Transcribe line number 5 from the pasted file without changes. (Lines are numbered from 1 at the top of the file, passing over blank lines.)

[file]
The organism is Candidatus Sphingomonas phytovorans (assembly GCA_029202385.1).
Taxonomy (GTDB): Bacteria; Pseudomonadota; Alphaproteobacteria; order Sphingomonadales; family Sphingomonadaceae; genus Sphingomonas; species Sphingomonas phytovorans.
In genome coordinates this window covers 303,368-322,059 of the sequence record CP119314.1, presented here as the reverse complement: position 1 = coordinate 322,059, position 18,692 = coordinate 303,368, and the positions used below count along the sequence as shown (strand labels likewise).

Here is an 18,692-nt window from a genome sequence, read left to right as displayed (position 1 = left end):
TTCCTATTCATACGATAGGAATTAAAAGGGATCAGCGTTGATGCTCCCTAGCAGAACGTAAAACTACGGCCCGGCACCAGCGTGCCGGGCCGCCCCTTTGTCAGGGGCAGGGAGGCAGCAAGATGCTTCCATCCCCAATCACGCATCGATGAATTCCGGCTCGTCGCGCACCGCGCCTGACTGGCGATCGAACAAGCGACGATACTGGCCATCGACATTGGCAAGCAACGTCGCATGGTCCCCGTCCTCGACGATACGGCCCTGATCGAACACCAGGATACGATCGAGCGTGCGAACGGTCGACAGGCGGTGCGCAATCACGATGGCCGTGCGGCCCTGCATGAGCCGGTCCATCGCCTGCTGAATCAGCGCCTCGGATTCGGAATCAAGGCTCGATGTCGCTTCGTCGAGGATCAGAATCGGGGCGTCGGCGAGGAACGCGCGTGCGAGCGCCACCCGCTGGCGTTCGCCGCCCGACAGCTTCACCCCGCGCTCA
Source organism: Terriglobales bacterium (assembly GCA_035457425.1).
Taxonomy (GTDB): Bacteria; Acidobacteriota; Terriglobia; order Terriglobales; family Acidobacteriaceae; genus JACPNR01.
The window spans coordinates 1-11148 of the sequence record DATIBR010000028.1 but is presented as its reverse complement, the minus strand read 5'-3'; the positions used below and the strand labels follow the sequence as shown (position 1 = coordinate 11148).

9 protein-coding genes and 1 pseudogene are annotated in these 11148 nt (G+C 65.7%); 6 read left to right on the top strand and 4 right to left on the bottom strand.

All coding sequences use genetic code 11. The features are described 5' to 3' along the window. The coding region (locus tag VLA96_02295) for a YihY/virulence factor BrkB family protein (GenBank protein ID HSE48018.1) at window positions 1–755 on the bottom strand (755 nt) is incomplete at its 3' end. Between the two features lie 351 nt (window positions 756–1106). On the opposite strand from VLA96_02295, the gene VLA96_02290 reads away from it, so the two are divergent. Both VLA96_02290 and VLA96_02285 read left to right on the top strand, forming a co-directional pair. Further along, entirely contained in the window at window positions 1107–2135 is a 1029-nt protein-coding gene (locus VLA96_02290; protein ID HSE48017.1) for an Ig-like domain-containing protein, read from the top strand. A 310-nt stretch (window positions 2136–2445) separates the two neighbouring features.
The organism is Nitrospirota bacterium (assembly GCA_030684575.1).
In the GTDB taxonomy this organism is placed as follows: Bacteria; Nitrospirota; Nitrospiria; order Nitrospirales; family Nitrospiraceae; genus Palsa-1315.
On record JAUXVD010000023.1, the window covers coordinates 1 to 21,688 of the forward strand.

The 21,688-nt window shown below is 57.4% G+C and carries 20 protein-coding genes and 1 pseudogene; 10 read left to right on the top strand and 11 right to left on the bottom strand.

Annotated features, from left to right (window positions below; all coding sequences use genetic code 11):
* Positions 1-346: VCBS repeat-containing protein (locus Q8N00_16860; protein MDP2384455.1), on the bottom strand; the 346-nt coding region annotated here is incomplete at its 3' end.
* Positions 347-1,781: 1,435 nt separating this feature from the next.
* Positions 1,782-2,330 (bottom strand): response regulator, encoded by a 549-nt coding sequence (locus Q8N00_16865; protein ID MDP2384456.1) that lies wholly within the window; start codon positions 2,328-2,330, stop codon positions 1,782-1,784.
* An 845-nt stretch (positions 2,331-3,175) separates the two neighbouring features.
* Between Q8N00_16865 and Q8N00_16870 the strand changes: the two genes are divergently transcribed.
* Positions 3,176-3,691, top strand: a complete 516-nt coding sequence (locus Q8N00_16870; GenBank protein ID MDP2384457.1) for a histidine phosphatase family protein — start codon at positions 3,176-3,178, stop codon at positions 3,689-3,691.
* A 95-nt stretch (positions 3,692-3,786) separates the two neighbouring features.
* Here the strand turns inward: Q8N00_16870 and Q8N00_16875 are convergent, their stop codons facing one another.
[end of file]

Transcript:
TTCCTATTCATACGATAGGAATTAAAAGGGATCAGCGTTGATGCTCCCTAGCAGAACGTAAAACTACGGCCCGGCACCAGCGTGCCGGGCCGCCCCTTTGTCAGGGGCAGGGAGGCAGCAAGATGCTTCCATCCCCAATCACGCATCGATGAATTCCGGCTCGTCGCGCACCGCGCCTGACTGGCGATCGAACAAGCGACGATACTGGCCATCGACATTGGCAAGCAACGTCGCATGGTCCCCGTCCTCGACGATACGGCCCTGATCGAACACCAGGATACGATCGAGCGTGCGAACGGTCGACAGGCGGTGCGCAATCACGATGGCCGTGCGGCCCTGCATGAGCCGGTCCATCGCCTGCTGAATCAGCGCCTCGGATTCGGAATCAAGGCTCGATGTCGCTTCGTCGAGGATCAGAATCGGGGCGTCGGCGAGGAACGCGCGTGCGAGCGCCACCCGCTGGCGTTCGCCGCCCGACAGCTTCACCCCGCGCTCA